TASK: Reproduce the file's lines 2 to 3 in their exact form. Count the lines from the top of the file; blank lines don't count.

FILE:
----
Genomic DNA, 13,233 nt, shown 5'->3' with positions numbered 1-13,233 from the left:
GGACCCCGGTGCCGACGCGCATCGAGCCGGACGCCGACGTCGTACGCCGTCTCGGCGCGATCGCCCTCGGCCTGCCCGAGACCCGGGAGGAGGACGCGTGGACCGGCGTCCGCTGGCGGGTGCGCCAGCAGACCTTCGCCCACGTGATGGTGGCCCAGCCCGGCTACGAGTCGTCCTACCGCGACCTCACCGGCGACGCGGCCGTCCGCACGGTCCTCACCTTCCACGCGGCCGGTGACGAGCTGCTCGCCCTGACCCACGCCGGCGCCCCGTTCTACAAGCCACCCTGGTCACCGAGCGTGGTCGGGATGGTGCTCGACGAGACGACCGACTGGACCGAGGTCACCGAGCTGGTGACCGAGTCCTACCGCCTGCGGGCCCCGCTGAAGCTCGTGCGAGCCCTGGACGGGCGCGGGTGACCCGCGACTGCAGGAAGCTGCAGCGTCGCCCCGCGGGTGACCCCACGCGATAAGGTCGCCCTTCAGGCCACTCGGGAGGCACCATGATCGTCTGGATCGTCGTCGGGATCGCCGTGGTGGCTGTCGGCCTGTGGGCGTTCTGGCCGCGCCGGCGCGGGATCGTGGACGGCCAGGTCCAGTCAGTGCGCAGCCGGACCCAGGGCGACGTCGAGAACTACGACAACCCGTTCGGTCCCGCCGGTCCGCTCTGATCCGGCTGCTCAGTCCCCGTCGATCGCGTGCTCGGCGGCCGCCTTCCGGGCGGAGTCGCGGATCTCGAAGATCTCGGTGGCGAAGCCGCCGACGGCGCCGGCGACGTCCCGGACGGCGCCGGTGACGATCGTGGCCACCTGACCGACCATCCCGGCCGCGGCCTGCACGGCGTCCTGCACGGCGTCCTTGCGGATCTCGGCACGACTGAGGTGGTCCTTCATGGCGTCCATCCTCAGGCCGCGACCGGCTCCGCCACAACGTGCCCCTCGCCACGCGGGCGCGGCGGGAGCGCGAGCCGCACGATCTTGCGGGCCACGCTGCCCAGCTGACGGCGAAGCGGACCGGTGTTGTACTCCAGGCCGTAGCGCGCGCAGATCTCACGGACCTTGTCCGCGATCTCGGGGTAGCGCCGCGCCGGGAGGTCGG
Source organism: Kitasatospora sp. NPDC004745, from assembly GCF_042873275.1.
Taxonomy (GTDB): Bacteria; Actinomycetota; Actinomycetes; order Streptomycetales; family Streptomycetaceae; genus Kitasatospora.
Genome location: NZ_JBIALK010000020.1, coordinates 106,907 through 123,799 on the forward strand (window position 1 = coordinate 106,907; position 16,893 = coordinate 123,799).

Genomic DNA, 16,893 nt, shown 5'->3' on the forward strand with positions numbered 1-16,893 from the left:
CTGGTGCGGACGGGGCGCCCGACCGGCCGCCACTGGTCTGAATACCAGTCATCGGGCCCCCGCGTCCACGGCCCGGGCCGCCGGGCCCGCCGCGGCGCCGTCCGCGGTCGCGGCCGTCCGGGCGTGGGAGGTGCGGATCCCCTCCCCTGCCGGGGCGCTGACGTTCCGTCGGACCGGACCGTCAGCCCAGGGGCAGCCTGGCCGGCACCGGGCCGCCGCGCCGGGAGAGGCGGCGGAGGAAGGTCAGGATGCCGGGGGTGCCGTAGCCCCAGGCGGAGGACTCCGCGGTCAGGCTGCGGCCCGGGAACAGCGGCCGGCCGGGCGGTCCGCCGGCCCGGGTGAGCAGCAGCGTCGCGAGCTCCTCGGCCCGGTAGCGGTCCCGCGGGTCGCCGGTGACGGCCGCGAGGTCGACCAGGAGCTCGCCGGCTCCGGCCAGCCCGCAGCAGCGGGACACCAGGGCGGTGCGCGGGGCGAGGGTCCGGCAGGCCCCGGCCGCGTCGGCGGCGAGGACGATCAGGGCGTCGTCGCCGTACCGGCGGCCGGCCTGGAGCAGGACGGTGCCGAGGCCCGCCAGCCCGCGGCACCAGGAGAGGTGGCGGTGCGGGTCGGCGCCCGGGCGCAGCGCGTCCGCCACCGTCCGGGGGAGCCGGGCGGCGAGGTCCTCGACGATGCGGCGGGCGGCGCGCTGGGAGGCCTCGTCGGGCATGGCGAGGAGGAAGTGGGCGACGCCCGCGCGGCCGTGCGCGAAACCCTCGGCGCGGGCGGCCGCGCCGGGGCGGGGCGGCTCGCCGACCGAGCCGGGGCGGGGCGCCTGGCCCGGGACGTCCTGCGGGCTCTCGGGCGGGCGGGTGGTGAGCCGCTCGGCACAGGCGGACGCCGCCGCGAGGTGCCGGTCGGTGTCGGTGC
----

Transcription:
GGACCCCGGTGCCGACGCGCATCGAGCCGGACGCCGACGTCGTACGCCGTCTCGGCGCGATCGCCCTCGGCCTGCCCGAGACCCGGGAGGAGGACGCGTGGACCGGCGTCCGCTGGCGGGTGCGCCAGCAGACCTTCGCCCACGTGATGGTGGCCCAGCCCGGCTACGAGTCGTCCTACCGCGACCTCACCGGCGACGCGGCCGTCCGCACGGTCCTCACCTTCCACGCGGCCGGTGACGAGCTGCTCGCCCTGACCCACGCCGGCGCCCCGTTCTACAAGCCACCCTGGTCACCGAGCGTGGTCGGGATGGTGCTCGACGAGACGACCGACTGGACCGAGGTCACCGAGCTGGTGACCGAGTCCTACCGCCTGCGGGCCCCGCTGAAGCTCGTGCGAGCCCTGGACGGGCGCGGGTGACCCGCGACTGCAGGAAGCTGCAGCGTCGCCCCGCGGGTGACCCCACGCGATAAGGTCGCCCTTCAGGCCACTCGGGAGGCACCATGATCGTCTGGATCGTCGTCGGGATCGCCGTGGTGGCTGTCGGCCTGTGGGCGTTCTGGCCGCGCCGGCGCGGGATCGTGGACGGCCAGGTCCAGTCAGTGCGCAGCCGGACCCAGGGCGACGTCGAGAACTACGACAACCCGTTCGGTCCCGCCGGTCCGCTCTGATCCGGCTGCTCAGTCCCCGTCGATCGCGTGCTCGGCGGCCGCCTTCCGGGCGGAGTCGCGGATCTCGAAGATCTCGGTGGCGAAGCCGCCGACGGCGCCGGCGACGTCCCGGACGGCGCCGGTGACGATCGTGGCCACCTGACCGACCATCCCGGCCGCGGCCTGCACGGCGTCCTGCACGGCGTCCTTGCGGATCTCGGCACGACTGAGGTGGTCCTTCATGGCGTCCATCCTCAGGCCGCGACCGGCTCCGCCACAACGTGCCCCTCGCCACGCGGGCGCGGCGGGAGCGCGAGCCGCACGATCTTGCGGGCCACGCTGCCCAGCTGACGGCGAAGCGGACCGGTGTTGTACTCCAGGCCGTAGCGCGCGCAGATCTCACGGACCTTGTCCGCGATCTCGGGGTAGCGCCGCGCCGGGAGGTCGG
Source organism: Kitasatospora sp. NPDC004745, from assembly GCF_042873275.1.